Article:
Intern Unemployment Eligibility

For many, an internship may be their first job and a stepping stone into their professional career. While interns gain a lot of valuable experience, often interns are barely, if at all, compensated. Many interns cannot live off of their paychecks and have to seek another job. However, finding another job is not always easy. For this reason, it is important to know if, as an intern, you are eligible for unemployment.


Most likely not, but it depends. As a paid intern, you are required to report your salary in your taxes. Depending on the income threshold for unemployment benefits in your state, you may be eligible. However, some states require that those who receive unemployment benefits must be willing to work, meaning that if you are offered a full-time or part-time job, you cannot turn it down because of your internship obligations. 

If you are unsure whether you qualify for unemployment benefits, consider finding an employment attorney to learn more. Or, you can apply for unemployment benefits. If you are rejected, then you are not eligible.

Most likely not, but It depends. Some states allow unpaid interns to receive unemployment benefits so long as they are actively seeking employment. To learn if you qualify for unemployment benefits, contact your state’s unemployment insurance program.

It depends. While you are most likely not eligible for the typical unemployment benefits (UC), you may be eligible for Pandemic Unemployment Assistance (PUA). In most states, if you lost your internship due to COVID-19, are still actively looking for a job, and have not turned down any offer of suitable employment, you are eligible. To find out if you are eligible in your state, you should contact your state’s unemployment insurance program.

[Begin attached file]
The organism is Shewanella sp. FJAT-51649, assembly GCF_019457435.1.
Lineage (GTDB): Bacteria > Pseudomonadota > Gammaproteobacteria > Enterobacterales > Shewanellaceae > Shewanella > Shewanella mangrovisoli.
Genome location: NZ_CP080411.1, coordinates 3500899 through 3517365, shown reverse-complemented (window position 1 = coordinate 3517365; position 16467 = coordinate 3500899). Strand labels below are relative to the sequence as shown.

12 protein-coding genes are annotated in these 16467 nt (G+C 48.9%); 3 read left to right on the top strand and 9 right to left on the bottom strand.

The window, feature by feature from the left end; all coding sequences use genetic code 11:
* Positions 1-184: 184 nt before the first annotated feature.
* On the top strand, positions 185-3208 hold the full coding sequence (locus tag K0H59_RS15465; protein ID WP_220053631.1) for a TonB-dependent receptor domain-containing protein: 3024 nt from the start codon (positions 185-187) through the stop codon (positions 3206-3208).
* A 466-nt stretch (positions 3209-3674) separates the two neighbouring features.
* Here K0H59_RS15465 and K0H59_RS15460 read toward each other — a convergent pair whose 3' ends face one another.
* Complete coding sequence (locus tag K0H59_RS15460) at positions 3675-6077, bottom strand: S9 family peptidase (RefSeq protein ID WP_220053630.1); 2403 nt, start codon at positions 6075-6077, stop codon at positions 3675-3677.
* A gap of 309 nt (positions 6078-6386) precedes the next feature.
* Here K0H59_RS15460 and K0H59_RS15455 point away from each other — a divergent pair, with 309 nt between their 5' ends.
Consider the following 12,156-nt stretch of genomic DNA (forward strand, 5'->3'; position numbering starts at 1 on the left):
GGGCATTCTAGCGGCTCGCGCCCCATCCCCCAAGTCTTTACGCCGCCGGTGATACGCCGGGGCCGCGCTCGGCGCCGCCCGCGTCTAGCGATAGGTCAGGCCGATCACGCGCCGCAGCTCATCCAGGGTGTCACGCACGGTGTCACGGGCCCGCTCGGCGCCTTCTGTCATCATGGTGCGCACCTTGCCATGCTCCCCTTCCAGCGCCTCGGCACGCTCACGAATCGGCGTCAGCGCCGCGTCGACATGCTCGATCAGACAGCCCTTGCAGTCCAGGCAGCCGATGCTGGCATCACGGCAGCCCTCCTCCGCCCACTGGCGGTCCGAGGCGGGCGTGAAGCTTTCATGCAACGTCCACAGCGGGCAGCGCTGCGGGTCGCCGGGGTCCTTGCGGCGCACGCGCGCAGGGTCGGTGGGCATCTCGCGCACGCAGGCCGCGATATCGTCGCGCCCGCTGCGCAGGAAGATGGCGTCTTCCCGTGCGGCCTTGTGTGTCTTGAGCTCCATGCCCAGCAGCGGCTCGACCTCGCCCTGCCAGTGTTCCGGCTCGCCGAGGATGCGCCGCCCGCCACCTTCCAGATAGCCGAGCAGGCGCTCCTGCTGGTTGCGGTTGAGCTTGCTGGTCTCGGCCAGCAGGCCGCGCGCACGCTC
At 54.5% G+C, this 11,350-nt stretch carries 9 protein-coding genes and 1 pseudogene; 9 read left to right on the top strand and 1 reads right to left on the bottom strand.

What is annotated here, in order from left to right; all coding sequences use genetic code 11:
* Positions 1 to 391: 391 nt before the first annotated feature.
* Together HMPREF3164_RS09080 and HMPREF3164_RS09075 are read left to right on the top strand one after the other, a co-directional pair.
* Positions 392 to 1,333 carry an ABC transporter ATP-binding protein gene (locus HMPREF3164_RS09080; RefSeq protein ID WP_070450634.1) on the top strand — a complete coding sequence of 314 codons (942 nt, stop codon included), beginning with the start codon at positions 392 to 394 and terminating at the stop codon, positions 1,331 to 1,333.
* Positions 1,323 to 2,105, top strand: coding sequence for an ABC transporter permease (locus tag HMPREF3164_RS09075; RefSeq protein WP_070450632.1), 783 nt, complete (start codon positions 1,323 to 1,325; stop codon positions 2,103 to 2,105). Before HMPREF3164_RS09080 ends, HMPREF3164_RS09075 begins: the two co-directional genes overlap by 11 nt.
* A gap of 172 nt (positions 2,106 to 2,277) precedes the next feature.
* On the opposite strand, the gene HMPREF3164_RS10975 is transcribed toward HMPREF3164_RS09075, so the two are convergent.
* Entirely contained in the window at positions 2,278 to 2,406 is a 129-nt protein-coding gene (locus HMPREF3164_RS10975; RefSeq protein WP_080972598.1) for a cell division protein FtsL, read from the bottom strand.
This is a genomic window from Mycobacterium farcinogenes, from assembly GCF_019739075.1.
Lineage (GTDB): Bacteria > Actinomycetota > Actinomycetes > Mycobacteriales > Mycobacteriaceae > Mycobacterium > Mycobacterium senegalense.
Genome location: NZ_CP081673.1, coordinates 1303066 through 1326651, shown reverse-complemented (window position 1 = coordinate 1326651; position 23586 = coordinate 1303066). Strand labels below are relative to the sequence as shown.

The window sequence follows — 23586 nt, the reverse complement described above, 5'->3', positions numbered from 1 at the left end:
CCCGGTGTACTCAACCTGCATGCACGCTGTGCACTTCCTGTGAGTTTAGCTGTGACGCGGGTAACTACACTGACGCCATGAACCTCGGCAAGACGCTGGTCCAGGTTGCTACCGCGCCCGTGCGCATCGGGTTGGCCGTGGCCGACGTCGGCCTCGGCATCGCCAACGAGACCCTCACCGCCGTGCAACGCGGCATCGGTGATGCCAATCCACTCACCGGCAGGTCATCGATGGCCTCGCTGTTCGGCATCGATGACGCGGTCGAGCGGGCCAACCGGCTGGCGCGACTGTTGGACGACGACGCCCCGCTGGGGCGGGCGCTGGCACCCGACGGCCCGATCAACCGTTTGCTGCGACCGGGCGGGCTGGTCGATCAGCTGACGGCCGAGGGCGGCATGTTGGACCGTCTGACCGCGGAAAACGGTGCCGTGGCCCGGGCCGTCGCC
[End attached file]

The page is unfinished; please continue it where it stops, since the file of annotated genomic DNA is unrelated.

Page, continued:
Most likely not. To be eligible for unemployment benefits you cannot turn down “suitable” job offers. The definition of “suitable” varies by state, but, in general, “suitable” means a job comparable to the one you had before. Typically, the jobs interns are offered by their employer is comparable to the work they are currently doing as an intern but entails more responsibilities and a greater pay. Thus, most jobs interns are offered from the employer who hired them as an intern is considered “suitable,” and refusing such offers may make them ineligible for unemployment benefits.

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Madeline Messa

Madeline Messa is a 3L at Syracuse University College of Law. She graduated from Penn State with a degree in journalism. With her legal research and writing for Workplace Fairness, she strives to equip people with the information they need to be their own best advocate.